Healthy Snack Alternatives

We want our families to consume healthier foods and avoid the highly processed, sugary, genetically modified foods, but how do we do it?

Preparing natural, homemade on-the-go food is surprisingly easy and fun. Here are four healthy snack options, perfect for school and traveling!

1. Energy Bar. This snack does not require a dehydrator, but does require a food processor. Ingredients include almonds and/or seeds, along with dried fruit.

I call my recipe "The Andy Bar" after my college nickname. You can easily adapt this recipe and choose your own brand name. Be creative and have fun labeling!

View the Andy Bar recipe

The next three snacks require the use of a dehydrator or makeshift dehydrator. Snacks that are dehydrated at temperatures below 116 remain raw. Raw foods maintain their enzymes and therefore are healthier foods.

Your oven makes an excellent dehydrator. Set the oven at its lowest temperature. (This will probably be somewhere around 170 degrees.) Prop open the oven door to help lower the drying temperature. Place a fan in front of the oven to keep the air flowing and avoid condensation.

2. Fruit Leather. Virtually any fruit and any fruit combination will work. This is one of the simplest snacks to make, provided you have a food processor and an oven or dehydrator. I ferment the fruit to lower the sugar content, and my kids still love it! Feel free to be creative with additions like cinnamon, ginger, and other natural ingredients.

3. Dried Fruit. Apples, bananas, and mangoes lend themselves well to this process. Simply slice and dehydrate using your oven or dehydrator. You can maintain the color of the fruit by dipping first in lemon juice. Or you can slice and sprinkle with cinnamon and dehydrate.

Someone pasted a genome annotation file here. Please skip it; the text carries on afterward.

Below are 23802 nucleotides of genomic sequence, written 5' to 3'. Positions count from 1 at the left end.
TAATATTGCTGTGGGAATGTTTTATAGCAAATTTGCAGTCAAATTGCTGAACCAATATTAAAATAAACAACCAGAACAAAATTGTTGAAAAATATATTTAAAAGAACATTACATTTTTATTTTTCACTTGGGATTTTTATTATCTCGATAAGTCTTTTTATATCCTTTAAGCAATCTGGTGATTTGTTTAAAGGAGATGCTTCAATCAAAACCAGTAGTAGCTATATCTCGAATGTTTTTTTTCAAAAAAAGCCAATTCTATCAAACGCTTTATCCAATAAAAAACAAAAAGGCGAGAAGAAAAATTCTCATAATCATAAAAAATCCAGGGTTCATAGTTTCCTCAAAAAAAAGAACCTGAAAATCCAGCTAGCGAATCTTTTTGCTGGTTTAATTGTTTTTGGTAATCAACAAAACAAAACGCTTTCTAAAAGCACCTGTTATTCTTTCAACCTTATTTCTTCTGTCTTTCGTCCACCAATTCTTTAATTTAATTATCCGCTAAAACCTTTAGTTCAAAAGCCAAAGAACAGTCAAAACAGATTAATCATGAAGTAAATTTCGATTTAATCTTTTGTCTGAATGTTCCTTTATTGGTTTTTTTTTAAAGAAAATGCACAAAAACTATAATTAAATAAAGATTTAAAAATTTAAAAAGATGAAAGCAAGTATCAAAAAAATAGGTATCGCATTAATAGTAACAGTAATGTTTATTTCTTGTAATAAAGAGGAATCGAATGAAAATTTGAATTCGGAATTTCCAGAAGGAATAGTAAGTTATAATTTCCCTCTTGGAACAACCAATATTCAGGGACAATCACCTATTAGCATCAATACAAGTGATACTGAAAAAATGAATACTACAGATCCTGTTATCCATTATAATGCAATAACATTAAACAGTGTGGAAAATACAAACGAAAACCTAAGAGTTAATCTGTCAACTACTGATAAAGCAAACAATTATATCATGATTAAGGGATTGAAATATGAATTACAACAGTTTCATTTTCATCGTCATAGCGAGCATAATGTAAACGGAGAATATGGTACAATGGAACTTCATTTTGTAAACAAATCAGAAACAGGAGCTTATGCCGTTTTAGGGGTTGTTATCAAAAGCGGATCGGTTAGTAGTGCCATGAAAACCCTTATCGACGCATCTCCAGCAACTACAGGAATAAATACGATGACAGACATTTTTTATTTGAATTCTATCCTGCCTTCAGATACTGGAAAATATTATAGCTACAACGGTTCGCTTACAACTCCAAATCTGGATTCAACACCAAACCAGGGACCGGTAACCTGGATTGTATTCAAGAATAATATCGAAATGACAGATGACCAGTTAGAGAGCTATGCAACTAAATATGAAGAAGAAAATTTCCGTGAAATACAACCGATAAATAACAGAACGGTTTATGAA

4. Chips. The Snack Food Association says that potato chips are America's number one snack. According to the trade group, tortilla chips rank as number two. There's no doubt we like salt and we like crunch. However, our love for convenience as well as the crunch may come with a price. When carbohydrate-rich foods like potatoes are cooked at high temperatures—as is the case with all potato chips—a chemical by-product is produced called acrylamide. The World Health Organization acknowledges that acrylamide is a carcinogen. (See their information note titled Acrylamide in Food is a Potential Health Hazard to learn more.)

The alternative? Potatoes can be safely dehydrated to preserve their nutrition and avoid acrylamides. Sweet potatoes can also be dehydrated and salted. However, for the most crunch and the least starch, try kale chips! Kale chips can be as simple as mixing oil and salt with freshly washed kale, or you can add flavor and nutrition by incorporating other greens, vegetables, or spices.

It's not easy to forsake the convenience of on-the-go snacks, but with a little creative energy you may find yourself enjoying familiar foods in a whole new way!